There may be times when you need breast milk in a bottle. When it happens, shopping for one can be stressful. You want to make sure your baby will have an easy and natural transition from your breast and the feeding bottle, and the key lies in the bottle nipple (or teat). Here are five things to consider when choosing a bottle for your child.
Baby bottles are categorized by age, but you will notice there is range of nipples available that talk about slow or fast milk flow. What to choose depends on your baby’s appetite. Older babies can use nipples with a fast flow because they drink more during feeding. Newborns will need the slow flow, but it is also advisable if you notice milk is spilling on the sides of your baby’s mouth. If you're not sure about what your baby wants, try a nipple with slow or medium flow and move up if you sense that baby wants a faster flow.
Nipples are available in silicone and latex. Silicone are firmer and tend to hold their shape longer than latex ones. The choice of material is up to you (there are rare cases of babies who are allergic to latex).
Nipple shapes have become quite sophisticated over the years. There are many choices, from the traditional cone-shaped one to orthodontic ones designed to accommodate baby's palate and gums; flat-topped ones; and even grooved ones that mimic the shape of a natural nipple. This can be a case of trial and error to see what your baby will like.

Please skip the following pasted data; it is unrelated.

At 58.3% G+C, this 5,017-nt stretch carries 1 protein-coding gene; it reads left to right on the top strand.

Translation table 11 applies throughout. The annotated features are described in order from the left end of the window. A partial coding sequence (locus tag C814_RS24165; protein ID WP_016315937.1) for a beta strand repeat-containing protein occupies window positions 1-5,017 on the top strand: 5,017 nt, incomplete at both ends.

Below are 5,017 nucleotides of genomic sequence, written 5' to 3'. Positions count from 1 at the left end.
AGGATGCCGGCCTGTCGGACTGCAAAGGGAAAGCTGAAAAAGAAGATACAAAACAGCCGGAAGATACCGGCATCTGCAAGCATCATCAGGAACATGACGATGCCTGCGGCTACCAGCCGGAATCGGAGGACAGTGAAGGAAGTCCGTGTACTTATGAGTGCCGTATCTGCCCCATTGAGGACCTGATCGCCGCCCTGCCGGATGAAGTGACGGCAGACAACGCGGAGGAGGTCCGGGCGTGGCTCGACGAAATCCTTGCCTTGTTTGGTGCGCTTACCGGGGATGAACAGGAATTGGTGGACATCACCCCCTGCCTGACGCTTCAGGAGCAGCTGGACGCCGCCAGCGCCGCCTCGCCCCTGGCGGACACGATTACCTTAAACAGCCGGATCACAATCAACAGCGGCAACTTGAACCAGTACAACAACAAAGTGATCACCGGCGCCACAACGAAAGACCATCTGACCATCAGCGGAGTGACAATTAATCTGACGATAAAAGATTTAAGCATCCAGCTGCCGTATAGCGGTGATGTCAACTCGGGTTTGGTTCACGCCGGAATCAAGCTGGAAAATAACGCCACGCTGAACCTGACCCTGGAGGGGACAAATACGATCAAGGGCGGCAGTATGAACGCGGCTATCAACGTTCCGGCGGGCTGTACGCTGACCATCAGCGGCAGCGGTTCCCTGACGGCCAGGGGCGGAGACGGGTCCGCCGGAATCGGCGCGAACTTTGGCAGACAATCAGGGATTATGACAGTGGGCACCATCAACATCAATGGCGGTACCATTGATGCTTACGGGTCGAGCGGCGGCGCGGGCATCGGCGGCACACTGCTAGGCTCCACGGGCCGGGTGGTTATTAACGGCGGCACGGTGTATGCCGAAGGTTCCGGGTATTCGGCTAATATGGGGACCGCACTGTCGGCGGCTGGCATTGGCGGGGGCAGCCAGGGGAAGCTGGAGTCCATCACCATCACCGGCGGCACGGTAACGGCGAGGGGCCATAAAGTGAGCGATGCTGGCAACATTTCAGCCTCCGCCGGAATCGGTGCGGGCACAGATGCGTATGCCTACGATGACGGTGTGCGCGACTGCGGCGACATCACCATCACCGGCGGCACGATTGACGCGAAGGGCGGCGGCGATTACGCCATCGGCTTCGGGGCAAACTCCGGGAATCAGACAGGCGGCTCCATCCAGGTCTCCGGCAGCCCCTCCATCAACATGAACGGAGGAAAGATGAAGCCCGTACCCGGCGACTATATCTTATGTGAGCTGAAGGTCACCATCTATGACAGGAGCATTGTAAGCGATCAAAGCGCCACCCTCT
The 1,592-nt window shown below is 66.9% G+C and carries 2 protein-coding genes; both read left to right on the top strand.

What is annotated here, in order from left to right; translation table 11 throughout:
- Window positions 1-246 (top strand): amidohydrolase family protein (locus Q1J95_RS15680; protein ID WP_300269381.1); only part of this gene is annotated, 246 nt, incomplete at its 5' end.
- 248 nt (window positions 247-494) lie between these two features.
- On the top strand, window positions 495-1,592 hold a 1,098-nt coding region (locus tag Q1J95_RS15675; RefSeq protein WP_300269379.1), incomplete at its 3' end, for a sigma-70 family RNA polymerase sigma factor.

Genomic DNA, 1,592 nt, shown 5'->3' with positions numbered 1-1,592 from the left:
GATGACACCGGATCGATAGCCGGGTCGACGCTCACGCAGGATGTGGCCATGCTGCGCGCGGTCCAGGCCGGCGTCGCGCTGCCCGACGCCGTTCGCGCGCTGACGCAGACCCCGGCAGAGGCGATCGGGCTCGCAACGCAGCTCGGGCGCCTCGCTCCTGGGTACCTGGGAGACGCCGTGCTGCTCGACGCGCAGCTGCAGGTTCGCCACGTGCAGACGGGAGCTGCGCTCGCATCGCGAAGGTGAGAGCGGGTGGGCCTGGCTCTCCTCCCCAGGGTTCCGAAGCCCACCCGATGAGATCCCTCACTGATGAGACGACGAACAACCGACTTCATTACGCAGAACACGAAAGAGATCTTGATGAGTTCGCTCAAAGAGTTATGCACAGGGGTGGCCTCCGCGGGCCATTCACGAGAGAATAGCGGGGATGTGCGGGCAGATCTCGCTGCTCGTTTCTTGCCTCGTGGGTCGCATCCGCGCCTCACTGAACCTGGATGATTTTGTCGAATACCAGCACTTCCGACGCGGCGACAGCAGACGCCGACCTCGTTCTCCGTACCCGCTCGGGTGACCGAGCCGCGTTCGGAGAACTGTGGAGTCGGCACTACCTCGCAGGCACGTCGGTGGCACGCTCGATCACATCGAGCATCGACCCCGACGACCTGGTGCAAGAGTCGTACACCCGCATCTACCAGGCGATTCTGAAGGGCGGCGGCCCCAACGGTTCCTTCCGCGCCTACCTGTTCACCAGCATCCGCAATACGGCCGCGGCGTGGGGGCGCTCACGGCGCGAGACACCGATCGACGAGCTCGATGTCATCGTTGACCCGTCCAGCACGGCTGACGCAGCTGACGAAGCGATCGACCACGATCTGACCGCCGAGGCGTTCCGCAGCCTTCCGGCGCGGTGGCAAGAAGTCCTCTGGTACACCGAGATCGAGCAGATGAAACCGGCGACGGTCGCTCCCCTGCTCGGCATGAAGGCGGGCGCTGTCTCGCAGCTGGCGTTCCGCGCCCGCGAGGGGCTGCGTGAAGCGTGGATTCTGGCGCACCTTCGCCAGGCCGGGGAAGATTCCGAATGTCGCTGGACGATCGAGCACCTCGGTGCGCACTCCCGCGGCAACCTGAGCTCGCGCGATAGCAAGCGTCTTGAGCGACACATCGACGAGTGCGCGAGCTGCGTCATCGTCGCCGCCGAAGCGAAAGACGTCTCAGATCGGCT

To choose one where your baby can easily and naturally go from mom's breast to bottle, you can try Chicco NaturalFeeling bottles. In 2016 Independent home use study of 0-3 month babies, 96% of the babies immediately accepted the bottle. It bio-mimics breastfeeding with the help of a unique angled nipple that has skin-like texture and a wide, breast-like latch.
Wear and Tear
Be sensitive to the nipples' wear and tear. Regularly check for worn surfaces and holes that are too big, as well as signs of thinning and discoloration. Replace the nipple as soon as you notice any of these signs.